Dec 3, 2019

Under fire, TikTok tweaks digital gift policy

Photo: Lionel Bonaventure/AFP via Getty Images

TikTok will raise the minimum age for in-app purchases for its popular social media app this month as it faces growing congressional scrutiny.

The big picture: TikTok is taking hits on fronts ranging from concerns about Chinese control and censorship to safeguarding children's privacy.

Driving the news: TikTok is rolling out a new policy that will require users to be at least 18 years old to buy, send or receive virtual gifts.

  • The previous minimum age for in-app purchases was 13. Users have to be at least 16 years old to host a livestream where the gifts are exchanged.
  • TikTok allows fans to send video makers digital gifts, like emojis, that can be turned into cash.
  • "We are making these changes to foster a safe environment where users of all ages can enjoy a live-stream without encountering misuse, such as any pressure to send virtual gifts," Eric Han, TikTok head of safety, said in a blog post.

Background: A BBC News investigation in July found that some video makers offered perks like sharing their phone number in exchange for virtual gifts, with children as young as 11 paying hundreds of dollars.

  • Sen. Marsha Blackburn (R-Tenn.) pressed TikTok on children's privacy practices in a November letter, accusing the company of manipulating children's online purchases.
  • TikTok outlined its policy changes in a response to Blackburn last week.
  • TikTok head Alex Zhu is expected to meet with Blackburn next week, according to a person with knowledge of the plans.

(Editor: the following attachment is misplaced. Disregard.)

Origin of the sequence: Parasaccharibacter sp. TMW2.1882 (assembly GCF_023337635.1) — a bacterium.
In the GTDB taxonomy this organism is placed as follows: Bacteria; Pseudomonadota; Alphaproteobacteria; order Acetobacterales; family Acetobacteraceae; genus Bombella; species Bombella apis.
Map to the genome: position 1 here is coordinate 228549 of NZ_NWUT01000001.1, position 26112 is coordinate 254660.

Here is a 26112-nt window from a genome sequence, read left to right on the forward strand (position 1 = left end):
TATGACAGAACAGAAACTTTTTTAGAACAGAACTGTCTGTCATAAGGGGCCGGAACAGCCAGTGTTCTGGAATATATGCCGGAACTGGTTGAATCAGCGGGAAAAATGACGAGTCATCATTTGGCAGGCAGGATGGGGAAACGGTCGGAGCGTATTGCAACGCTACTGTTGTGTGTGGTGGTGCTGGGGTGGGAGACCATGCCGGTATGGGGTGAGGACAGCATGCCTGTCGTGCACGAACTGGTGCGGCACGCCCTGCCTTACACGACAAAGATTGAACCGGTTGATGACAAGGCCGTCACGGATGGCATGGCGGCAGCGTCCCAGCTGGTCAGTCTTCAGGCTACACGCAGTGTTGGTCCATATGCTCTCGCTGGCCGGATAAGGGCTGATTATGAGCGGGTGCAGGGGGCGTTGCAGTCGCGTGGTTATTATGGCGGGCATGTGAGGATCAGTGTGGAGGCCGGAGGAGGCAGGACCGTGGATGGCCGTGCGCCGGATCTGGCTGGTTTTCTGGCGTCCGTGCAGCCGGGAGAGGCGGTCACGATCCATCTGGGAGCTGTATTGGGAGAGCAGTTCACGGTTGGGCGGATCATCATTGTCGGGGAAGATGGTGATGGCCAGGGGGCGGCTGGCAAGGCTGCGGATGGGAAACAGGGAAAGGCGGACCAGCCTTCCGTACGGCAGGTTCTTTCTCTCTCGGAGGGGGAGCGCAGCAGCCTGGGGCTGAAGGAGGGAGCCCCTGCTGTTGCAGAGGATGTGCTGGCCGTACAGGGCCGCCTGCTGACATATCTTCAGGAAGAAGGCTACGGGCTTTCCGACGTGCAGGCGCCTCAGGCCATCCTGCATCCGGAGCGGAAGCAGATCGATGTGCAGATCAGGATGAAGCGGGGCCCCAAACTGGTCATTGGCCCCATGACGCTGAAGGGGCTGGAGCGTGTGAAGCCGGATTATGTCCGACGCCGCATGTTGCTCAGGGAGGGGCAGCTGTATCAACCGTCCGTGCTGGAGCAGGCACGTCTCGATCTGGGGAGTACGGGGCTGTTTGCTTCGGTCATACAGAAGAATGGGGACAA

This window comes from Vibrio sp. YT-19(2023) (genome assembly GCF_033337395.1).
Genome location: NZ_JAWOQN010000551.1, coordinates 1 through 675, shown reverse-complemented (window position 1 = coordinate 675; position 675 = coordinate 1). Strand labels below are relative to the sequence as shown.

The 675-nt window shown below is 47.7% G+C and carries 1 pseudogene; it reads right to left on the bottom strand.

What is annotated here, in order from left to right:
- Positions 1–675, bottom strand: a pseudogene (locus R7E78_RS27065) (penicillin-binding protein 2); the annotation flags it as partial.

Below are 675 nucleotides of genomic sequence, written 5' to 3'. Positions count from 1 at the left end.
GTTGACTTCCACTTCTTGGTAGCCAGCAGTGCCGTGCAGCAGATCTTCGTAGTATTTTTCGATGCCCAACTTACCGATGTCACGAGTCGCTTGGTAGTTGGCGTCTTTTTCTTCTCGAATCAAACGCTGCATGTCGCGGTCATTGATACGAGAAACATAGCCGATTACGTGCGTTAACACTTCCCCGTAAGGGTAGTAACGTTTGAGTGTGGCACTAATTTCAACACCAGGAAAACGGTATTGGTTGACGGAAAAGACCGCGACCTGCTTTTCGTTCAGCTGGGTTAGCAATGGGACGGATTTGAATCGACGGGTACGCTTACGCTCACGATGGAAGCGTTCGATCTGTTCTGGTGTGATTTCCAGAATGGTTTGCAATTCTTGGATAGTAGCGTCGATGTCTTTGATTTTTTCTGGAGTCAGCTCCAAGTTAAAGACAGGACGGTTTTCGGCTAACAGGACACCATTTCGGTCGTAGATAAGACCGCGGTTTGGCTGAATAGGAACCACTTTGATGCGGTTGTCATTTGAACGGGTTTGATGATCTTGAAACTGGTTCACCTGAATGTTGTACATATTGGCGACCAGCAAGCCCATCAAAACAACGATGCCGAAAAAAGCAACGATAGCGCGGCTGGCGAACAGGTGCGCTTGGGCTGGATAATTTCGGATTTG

“Currently on TikTok, children can falsify their age to make in-app purchases and live stream videos. It is encouraging to see TikTok heed my concerns regarding teenagers’ ability to use their platform, but more must be done."
— Sen. Marsha Blackburn

Go deeper

TikTok chief delays Washington charm offensive

Photo: Lionel Bonaventure/AFP via Getty Images

TikTok head Alex Zhu canceled meetings with lawmakers who have raised concerns about the popular video-sharing app in Washington this week.

The big picture: The cancellation is fueling a fresh round of criticism from lawmakers who have already called out the Beijing-owned company over issues ranging from censorship to children's privacy.

Go deeperArrowDec 10, 2019

Report: TikTok weighs direct shopping for users

Photo: Jakub Porzycki/NurPhoto via Getty Images

TikTok may add a direct shopping tool for users as it secures big advertisers like Walmart, Nike and Asos, the Financial Times reports.

The big picture: Blake Chandlee, vice president of global business solutions for TikTok, told FT that the app's current growth stage is "very similar" to when he joined Facebook in 2007.

Go deeperArrowDec 7, 2019

TikTok apologizes after deleting post on China's Uighur Muslims

A TikTok logo on a mobile device. Thomas Trutschel/Photothek via Getty Images

TikTok apologized on Wednesday for temporarily deleting a viral TikTok post that compared China's mass detention of Uighur Muslims to the Holocaust, citing a "human moderation error."

Why it matters: TikTok is trying to distance itself from its Chinese ownership amid recent reports that moderators have been told to censor videos that reference topics deemed off-limits by the Chinese Communist Party, and U.S. lawmakers' interest in probing the app for censorship.

Go deeperArrowNov 28, 2019